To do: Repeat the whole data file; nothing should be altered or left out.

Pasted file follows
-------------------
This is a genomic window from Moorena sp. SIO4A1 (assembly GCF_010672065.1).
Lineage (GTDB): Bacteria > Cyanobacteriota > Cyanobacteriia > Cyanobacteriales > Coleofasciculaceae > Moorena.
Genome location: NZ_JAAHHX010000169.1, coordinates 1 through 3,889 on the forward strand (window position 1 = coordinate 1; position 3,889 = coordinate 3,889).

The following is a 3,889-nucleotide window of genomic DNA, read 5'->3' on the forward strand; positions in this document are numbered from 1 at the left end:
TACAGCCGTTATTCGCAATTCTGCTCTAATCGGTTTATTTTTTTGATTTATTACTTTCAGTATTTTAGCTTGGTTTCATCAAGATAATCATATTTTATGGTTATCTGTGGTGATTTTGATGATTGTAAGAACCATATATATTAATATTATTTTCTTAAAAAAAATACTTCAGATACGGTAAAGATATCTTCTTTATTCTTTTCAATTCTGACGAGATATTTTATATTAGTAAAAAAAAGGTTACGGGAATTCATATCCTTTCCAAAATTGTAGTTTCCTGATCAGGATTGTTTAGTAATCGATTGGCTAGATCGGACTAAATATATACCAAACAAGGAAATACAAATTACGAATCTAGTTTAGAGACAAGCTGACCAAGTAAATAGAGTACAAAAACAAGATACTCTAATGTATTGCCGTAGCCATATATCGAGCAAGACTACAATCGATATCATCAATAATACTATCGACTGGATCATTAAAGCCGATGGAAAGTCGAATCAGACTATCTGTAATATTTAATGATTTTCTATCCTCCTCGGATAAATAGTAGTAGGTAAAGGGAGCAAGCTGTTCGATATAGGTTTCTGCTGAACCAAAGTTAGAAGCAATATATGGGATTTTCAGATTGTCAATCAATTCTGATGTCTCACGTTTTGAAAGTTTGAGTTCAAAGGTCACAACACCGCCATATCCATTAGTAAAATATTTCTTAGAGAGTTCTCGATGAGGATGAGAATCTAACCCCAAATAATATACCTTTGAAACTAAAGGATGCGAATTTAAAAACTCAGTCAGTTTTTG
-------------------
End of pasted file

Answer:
This is a genomic window from Moorena sp. SIO4A1 (assembly GCF_010672065.1).
Lineage (GTDB): Bacteria > Cyanobacteriota > Cyanobacteriia > Cyanobacteriales > Coleofasciculaceae > Moorena.
Genome location: NZ_JAAHHX010000169.1, coordinates 1 through 3,889 on the forward strand (window position 1 = coordinate 1; position 3,889 = coordinate 3,889).

The following is a 3,889-nucleotide window of genomic DNA, read 5'->3' on the forward strand; positions in this document are numbered from 1 at the left end:
TACAGCCGTTATTCGCAATTCTGCTCTAATCGGTTTATTTTTTTGATTTATTACTTTCAGTATTTTAGCTTGGTTTCATCAAGATAATCATATTTTATGGTTATCTGTGGTGATTTTGATGATTGTAAGAACCATATATATTAATATTATTTTCTTAAAAAAAATACTTCAGATACGGTAAAGATATCTTCTTTATTCTTTTCAATTCTGACGAGATATTTTATATTAGTAAAAAAAAGGTTACGGGAATTCATATCCTTTCCAAAATTGTAGTTTCCTGATCAGGATTGTTTAGTAATCGATTGGCTAGATCGGACTAAATATATACCAAACAAGGAAATACAAATTACGAATCTAGTTTAGAGACAAGCTGACCAAGTAAATAGAGTACAAAAACAAGATACTCTAATGTATTGCCGTAGCCATATATCGAGCAAGACTACAATCGATATCATCAATAATACTATCGACTGGATCATTAAAGCCGATGGAAAGTCGAATCAGACTATCTGTAATATTTAATGATTTTCTATCCTCCTCGGATAAATAGTAGTAGGTAAAGGGAGCAAGCTGTTCGATATAGGTTTCTGCTGAACCAAAGTTAGAAGCAATATATGGGATTTTCAGATTGTCAATCAATTCTGATGTCTCACGTTTTGAAAGTTTGAGTTCAAAGGTCACAACACCGCCATATCCATTAGTAAAATATTTCTTAGAGAGTTCTCGATGAGGATGAGAATCTAACCCCAAATAATATACCTTTGAAACTAAAGGATGCGAATTTAAAAACTCAGTCAGTTTTTG